The test results for this version are very old, and as such they may not represent the current state of Wine. Please consider submitting a new test report.
Selected Test Results (selected in 'Test Results' table below)
//DISCLAIMER: I didn't actually run Livezilla with a server, I just got the client program up and running, which is an achievement because normally it complains about missing fonts.
The client window comes up and the Livezilla tray notification area icon goes into the right-hand end of the panel (Linux's version of the Start Bar).
When you right-click on the Livezilla tray notification area icon, a menu comes up. From there you can exit (close) the Livezilla process. Clicking "open" from this menu opens the client window.
Clicking on this tray notification area icon brings up the client window.
Clicking on this icon after right-clicking it closes the pop-up menu, whereas "clicking away" doesn't.
Loads quick, no part seems to lag from my very limited "test".
System > Options brings up the options. Tabs and up and down number buttons therein work. Other fields in there work. Right and left buttons for tabs for the "Client Configuration" window work.
View options work.
FAQ/ Help under "Help" in the upper-left brings up the operating system's naive default web browser.
The "About Livezilla" works. Link to the Livezilla website therein works, and clicking "Terms of Service" brings that up. Close button works.
"Edit Servers" button and dialogue seems functional.
What does not
View > Pages > "Livezilla Startpage" is grayed-out, though maybe it is supposed to be like that because I'm not logged in or anything. Does not un-gray with Windows Enabler when Windows Enabler is ran from the same prefix.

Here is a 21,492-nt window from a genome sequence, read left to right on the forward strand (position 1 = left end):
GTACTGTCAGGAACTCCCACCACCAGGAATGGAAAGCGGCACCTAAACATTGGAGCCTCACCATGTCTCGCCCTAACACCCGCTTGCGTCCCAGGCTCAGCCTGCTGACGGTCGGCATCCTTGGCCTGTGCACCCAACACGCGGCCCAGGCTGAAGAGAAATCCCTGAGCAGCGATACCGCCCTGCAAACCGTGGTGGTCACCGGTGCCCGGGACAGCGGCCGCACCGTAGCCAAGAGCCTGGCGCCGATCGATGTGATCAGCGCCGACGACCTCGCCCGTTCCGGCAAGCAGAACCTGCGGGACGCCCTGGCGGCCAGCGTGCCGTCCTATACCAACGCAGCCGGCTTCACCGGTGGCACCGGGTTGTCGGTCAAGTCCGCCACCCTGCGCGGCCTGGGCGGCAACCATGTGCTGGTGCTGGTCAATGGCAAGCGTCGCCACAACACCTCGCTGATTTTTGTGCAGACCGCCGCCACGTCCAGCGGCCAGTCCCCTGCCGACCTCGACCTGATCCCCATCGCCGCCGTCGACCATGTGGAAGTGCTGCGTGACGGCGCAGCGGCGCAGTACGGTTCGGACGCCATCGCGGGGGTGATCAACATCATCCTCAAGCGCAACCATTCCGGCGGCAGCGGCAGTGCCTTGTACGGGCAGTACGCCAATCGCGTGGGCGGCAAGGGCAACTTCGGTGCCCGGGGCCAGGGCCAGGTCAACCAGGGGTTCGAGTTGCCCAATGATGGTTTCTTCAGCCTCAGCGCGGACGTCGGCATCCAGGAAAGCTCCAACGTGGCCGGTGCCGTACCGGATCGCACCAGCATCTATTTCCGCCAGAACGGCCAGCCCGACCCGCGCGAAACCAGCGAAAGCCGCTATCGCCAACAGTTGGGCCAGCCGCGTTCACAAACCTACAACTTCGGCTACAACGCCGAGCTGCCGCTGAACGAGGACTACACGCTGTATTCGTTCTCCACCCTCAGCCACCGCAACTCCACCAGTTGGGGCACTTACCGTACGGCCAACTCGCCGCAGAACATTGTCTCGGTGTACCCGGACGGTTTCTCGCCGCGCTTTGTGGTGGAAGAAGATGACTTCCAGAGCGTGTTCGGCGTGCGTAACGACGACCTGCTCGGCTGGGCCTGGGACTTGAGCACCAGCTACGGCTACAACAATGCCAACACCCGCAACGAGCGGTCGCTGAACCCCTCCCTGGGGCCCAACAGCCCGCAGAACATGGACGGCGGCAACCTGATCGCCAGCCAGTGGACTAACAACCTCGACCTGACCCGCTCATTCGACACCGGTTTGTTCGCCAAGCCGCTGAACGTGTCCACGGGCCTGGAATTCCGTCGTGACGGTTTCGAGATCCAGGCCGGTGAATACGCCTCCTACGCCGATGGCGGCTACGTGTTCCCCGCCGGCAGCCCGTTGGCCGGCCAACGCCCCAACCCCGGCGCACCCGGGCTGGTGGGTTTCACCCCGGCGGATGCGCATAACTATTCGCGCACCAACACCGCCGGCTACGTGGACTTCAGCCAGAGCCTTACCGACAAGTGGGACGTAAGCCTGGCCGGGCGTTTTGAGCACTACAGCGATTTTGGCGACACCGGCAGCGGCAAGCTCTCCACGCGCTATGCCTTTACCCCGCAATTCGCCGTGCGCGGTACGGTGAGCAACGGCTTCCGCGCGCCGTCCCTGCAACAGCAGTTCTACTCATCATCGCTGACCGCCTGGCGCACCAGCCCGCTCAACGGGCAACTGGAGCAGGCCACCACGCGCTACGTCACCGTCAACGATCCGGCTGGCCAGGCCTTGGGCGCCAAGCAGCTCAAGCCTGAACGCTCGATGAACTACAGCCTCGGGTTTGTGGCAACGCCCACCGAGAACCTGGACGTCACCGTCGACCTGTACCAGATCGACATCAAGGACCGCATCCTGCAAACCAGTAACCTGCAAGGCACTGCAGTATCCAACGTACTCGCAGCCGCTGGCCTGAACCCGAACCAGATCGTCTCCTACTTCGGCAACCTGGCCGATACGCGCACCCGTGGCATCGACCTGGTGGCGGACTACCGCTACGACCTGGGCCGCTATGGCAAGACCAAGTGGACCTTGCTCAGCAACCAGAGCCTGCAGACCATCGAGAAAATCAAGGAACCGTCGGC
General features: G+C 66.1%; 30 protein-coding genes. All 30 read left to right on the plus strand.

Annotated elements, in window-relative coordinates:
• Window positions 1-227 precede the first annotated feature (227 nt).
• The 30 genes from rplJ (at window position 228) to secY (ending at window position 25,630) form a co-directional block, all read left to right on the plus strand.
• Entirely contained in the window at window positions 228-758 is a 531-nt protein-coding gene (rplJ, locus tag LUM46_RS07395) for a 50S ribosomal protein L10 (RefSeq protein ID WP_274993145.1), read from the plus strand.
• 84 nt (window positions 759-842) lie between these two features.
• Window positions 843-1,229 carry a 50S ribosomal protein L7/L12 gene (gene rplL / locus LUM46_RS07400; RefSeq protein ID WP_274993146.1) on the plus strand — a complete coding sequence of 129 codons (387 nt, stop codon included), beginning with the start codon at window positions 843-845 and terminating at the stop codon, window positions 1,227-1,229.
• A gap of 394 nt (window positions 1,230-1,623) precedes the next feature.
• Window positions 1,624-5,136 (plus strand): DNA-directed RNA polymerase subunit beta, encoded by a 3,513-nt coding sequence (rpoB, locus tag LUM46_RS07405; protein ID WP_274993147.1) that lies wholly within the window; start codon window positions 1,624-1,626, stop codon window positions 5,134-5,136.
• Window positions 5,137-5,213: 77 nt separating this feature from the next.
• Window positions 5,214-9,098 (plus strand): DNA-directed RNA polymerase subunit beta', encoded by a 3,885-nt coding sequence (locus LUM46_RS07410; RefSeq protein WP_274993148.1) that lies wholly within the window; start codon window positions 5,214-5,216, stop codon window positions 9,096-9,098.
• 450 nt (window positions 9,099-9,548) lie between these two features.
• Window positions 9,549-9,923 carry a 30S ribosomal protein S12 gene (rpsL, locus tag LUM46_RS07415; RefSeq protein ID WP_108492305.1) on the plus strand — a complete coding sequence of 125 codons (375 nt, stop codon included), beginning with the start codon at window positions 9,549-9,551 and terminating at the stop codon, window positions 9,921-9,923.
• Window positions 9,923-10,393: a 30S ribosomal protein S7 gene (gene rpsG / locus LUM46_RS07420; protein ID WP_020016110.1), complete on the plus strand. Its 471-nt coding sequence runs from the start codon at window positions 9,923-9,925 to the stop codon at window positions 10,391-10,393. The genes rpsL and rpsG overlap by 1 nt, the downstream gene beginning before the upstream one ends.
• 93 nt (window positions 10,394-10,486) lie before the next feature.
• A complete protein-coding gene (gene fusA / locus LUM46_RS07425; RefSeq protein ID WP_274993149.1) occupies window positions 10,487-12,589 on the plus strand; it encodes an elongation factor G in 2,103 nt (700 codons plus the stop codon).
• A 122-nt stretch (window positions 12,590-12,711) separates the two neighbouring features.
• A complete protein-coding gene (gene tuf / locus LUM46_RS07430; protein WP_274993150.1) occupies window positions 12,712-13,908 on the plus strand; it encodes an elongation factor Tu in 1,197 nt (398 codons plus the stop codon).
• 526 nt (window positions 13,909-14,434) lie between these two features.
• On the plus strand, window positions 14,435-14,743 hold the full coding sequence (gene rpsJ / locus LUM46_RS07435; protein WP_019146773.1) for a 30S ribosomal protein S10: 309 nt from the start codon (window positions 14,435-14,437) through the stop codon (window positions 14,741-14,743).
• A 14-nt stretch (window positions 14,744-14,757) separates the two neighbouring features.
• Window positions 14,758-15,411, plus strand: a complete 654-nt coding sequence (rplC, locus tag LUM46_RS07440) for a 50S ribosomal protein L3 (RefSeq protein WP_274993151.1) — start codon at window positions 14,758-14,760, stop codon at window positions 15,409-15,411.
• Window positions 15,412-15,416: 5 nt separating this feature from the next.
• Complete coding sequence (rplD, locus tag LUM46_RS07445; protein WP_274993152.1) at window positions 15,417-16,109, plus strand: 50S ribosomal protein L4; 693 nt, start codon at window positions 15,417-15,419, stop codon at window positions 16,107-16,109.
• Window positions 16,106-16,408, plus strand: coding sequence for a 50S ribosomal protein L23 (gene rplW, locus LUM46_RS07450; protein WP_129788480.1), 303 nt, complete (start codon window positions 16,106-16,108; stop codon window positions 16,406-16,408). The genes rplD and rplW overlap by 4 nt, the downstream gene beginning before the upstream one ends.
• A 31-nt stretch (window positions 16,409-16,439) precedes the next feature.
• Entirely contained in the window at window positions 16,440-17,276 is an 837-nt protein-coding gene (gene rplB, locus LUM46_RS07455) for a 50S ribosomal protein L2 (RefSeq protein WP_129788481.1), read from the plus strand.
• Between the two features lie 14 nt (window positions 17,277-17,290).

What was not tested
The actual purpose of the program. Go ahead and laugh, but this test-data entry is here in celebration of getting past the missing font errors.
Admin note: rating changed due to extremely limited testing. Reporter is unable to confirm that actual use works, and several bugs have been filed for this app.
I am rating this as "gold" because from what I have tested so far, even though the test doesn't include its "actual" use, what I have tested of it works flawlessly after some tweaking, which is the definition of "gold", see the rating definitions: http://appdb.winehq.org//help/?sTopic=maintainer_ratings .
Here's the mothering thread that gave rise to this AppDB entry: http://forum.winehq.org/viewtopic.php?t=12202&postdays=0&postorder=asc&start=0&sid=14890fc6c441ed96183ae25a8a28bb80
Here's how you get it to work in Wine:
The magic is composed of two parts:
1. Getting the TTF files into %windir%\Fonts - that'd be [WINEPREFIX]/drive_c/windows/Fonts
2. For each TTF file in the WINEPREFIX's font folder, have a corresponding registry key in HKLM\Software\Microsoft\Windows NT\CurrentVersion\Fonts - that is, in_Wine'S_registry. To be even more specific, in the Wine registry of the prefix that Livezilla is installed in.
Note: in the below tutorial, there are several times wine is ran from terminal. I simply typed in "wine" with other parameters. If you are running a wine executable in a location other than /usr/bin (or wherever your operating system's default location is to keep the wine executable) or have renamed the wine executable, you may need to substitute the full path or new name to your wine executable wherever I have "wine" to run the wine executable.
Here's what I did. I don't know if all the winetricks are nessisary, but I used them:
1. Installed Wine 1.3.21 (there's instructions for that eslewhere). *future-proofing* - try most recent Wine first. You don't need to go back to 1.1.39 like I did at first (but hey, I know how to complie Wine from source now).
2. Downloaded the normal Livezilla client installer (as opposed to the portable one - not saying the portable one won't work - just saying I haven't successfully tried it yet).
3. Went to my home folder (/home/shjake in my case) and made a folder named "livezilla". This can be done in Nautilus by right-clicking, clicking "Create Folder" and naming it OR you can do "mkdir $HOME/livezilla" from terminal since you're going there anyway. Well, at least that terminal command works in Linux and Mac, I don't know about the others.